3D Technologies Poised to Change How Doctors Diagnose Cancers
Scientists at the Food and Drug Administration are studying the next generation of screening and diagnostic devices, some of which borrow from the world of entertainment. Soon, three-dimensional (3D) images in actual 3D might help your doctor find hidden tumors and better diagnose cancers, thanks to the regulatory work being done by a team at FDA’s Division of Imaging, Diagnostics, and Software Reliability.
The team is led by Division Director Kyle Myers, a physicist with a Ph.D. in optical sciences. It includes Aldo Badano, Ph.D., a world-renowned expert in display evaluation technology, and Brian Garra, M.D., a diagnostic radiologist doing research in regulatory science at FDA.
They are studying how clinicians receive visual information and analyze it to diagnose a disease. At the center of their research are breast cancer screening devices, which are making the leap from traditional two-dimensional (2D) screening such as mammography to 3D breast tomosynthesis, 3D ultrasound and breast computerized tomography (CT). This technology is very exploratory and years away from becoming standard in your doctor’s office.
New Era in Breast Cancer Detection
There are many new technologies being developed for breast cancer screening, especially 3D alternatives that may eventually replace today’s 2D mammography. FDA has already approved two of these state-of-the-art devices: The Selenia Dimensions 3D System, which provides 3D breast tomosynthesis images of the breast for breast cancer diagnosis; and the GE Healthcare SenoClaire, which uses a combination of 2D mammogram images and 3D breast tomosynthesis images.
The technologies under development include 3D breast tomosynthesis, which artificially creates 3D images of the breast from a limited set of 2D images. Tomosynthesis reveals sections of the breast that can be hidden by overlapping tissue in a standard mammogram.
“The problem of overlapping shadows has confounded breast cancer screening because mammograms don’t show cancers that are hidden by overlapping tissue,” Myers says. And compounding the problem is overlapping tissue that can look like cancer but isn’t. “The new technologies we’re studying overcome these barriers,” she adds.
Another benefit of 3D breast tomosynthesis: It’s more accurate than mammography in pinpointing the size and location of cancer tumors in dense breast tissue, Myers says. With 3D breast tomosynthesis, doctors can detect abnormalities earlier and better see small tumors because the images are clearer and have greater contrast.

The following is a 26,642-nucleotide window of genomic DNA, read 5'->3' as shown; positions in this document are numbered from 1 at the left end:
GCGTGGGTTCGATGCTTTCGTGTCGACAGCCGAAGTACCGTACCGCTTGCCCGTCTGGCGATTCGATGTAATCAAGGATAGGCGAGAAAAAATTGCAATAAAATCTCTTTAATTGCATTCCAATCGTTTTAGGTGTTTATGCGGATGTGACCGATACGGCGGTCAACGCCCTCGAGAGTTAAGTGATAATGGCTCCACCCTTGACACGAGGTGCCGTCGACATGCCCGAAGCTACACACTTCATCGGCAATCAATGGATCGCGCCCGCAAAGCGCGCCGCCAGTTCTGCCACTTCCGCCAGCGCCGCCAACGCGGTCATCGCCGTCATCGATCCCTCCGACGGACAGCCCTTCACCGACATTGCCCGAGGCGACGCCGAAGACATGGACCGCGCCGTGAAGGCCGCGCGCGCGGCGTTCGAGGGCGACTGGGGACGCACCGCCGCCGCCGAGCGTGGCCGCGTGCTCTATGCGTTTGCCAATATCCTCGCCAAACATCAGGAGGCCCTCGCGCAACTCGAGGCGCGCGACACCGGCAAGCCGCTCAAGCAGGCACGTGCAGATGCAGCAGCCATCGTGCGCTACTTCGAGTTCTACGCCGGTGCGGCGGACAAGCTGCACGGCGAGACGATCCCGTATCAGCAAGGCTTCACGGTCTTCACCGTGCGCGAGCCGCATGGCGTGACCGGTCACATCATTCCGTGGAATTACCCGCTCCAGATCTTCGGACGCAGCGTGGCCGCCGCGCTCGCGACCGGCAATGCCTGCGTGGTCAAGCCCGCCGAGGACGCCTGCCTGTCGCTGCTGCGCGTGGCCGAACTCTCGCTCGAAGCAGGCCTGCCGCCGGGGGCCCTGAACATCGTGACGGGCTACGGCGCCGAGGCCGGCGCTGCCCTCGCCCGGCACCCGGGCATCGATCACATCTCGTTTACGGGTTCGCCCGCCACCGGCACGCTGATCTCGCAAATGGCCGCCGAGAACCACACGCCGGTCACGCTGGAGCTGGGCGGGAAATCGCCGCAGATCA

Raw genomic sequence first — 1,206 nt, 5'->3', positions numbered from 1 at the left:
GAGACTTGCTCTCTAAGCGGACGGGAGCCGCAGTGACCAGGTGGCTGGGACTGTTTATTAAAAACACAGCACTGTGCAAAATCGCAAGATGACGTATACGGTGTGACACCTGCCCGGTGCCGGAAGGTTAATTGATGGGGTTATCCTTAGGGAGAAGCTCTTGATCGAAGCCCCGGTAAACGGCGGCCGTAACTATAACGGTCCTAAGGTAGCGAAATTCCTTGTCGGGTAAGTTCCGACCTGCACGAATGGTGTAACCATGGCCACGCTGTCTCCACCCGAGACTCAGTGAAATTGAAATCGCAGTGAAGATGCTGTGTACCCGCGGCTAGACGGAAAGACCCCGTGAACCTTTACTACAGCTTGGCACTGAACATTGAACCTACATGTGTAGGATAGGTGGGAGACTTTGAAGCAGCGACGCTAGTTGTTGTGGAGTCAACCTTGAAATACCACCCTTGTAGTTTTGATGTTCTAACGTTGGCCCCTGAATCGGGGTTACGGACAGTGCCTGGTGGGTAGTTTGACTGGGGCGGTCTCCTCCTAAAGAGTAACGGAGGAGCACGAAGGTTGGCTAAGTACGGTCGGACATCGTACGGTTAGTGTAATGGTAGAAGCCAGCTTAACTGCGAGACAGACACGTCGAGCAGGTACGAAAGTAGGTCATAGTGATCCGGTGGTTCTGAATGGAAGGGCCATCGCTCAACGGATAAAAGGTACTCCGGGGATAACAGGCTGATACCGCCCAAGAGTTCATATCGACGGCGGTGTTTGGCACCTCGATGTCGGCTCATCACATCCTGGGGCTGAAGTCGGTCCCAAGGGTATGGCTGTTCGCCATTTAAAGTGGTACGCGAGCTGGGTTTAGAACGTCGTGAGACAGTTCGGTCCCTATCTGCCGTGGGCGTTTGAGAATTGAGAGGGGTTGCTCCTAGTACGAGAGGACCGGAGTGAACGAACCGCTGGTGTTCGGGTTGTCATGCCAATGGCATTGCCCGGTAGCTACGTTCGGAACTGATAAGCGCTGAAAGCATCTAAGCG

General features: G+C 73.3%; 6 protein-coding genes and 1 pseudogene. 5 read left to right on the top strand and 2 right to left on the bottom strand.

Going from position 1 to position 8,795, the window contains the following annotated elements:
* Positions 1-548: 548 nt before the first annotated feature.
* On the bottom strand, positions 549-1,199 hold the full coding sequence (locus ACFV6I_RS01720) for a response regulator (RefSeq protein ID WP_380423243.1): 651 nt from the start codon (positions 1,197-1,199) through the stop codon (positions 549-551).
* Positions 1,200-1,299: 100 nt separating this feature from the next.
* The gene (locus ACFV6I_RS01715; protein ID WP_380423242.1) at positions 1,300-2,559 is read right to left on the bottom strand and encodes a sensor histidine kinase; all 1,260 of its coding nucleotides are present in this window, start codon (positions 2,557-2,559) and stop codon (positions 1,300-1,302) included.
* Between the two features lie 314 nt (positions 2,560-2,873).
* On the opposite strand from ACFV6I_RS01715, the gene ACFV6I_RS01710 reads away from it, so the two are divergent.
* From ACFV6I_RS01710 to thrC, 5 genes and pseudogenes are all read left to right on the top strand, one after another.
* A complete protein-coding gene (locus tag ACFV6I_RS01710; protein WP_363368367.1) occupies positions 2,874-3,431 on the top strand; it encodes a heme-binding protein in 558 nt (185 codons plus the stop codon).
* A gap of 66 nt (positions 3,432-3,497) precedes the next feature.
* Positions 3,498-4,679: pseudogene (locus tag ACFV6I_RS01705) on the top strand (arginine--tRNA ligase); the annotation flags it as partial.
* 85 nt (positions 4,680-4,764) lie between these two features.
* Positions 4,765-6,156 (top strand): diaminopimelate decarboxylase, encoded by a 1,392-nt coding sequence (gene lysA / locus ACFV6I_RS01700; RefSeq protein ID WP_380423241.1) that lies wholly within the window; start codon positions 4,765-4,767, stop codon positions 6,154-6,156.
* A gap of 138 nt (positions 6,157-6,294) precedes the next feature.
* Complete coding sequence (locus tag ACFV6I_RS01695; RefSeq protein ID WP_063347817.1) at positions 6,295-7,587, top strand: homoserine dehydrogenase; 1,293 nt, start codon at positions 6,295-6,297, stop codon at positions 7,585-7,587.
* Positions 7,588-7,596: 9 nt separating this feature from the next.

“Clinical studies have shown that 3D breast tomosynthesis can increase the cancer detection rate, reduce the number of women sent for biopsy who don’t have cancer, or achieve some balance of these two goals of this new screening technology,” she adds.
There’s also a lot of research and development in 3D ultrasound, which automatically scans the breast and generates 3D data that can be sliced and examined from any direction. Garra, who is a leader in this field, says 3D ultrasound improves breast cancer detection in women with dense breast tissue.
“Both 3D breast tomosynthesis and 3D ultrasound detect breast cancer. But for radiologists and other doctors, there are many more images to examine, and that can reduce the speed at which studies can be interpreted,” he says.
Another promising technology—the dedicated breast CT system—creates a full 3D representation of the breast. The scan is taken while the patient lies face down on a bed with her breast suspended through a cup and the X-ray machine rotates around it. For patients, the procedure is more comfortable than regular mammography because the breast isn’t compressed. Also, there’s less radiation exposure than during a CT exam of the entire chest because only the breast is exposed to X-rays.
Health care practitioners using this technology have to learn how to read and interpret hundreds of high-resolution images produced by the scanner. But what makes the task easier is that the images have less distortion than mammography, and the system is optimized to differentiate between the breast’s soft tissue and cancer tissue.
“These images will be very different from 2D mammograms. They’re truly 3D images of the breast from any orientation. You can scroll through the slices—up and down, left and right—and get a unique view of the breast like never before,” Myers says. “It gives doctors tremendous freedom in how they look at the interior of the breast and evaluate its structures. It’s almost like seeing the anatomy itself.”
New Era in How We See
How can radiologists look at these images and convert them into three dimensions? That’s where Badano’s work comes in. His research lab is exploring various display device technologies to improve how radiologists review 3D images. The studied technologies include devices supported by mobile technologies and special-purpose 3D displays developed specifically for 3D imaging systems.
“These are no longer conventional images, so you need to examine them in the 3D space,” he says. “Using a 2D display might no longer be ideal.” Device manufacturers are building on technologies developed primarily for other markets, including the gaming industry, to show 3D images in actual 3D. But the work is painstaking and far from ready for a medical use.
“As people have experienced in movie theaters and when playing videogames, 3D displays have problems, including the image resolution and added noise. When wearing 3D glasses, our brain needs to separate the images from the left eye and the right eye and reconstruct a 3D object,” Badano says. “In the lab, we’re doing experiments to see how different technologies handle these tradeoffs.”
One of the challenges is that 3D displays for medical imaging require better resolution. For a medical use, the specifications are high—“and so are the stakes,” he adds.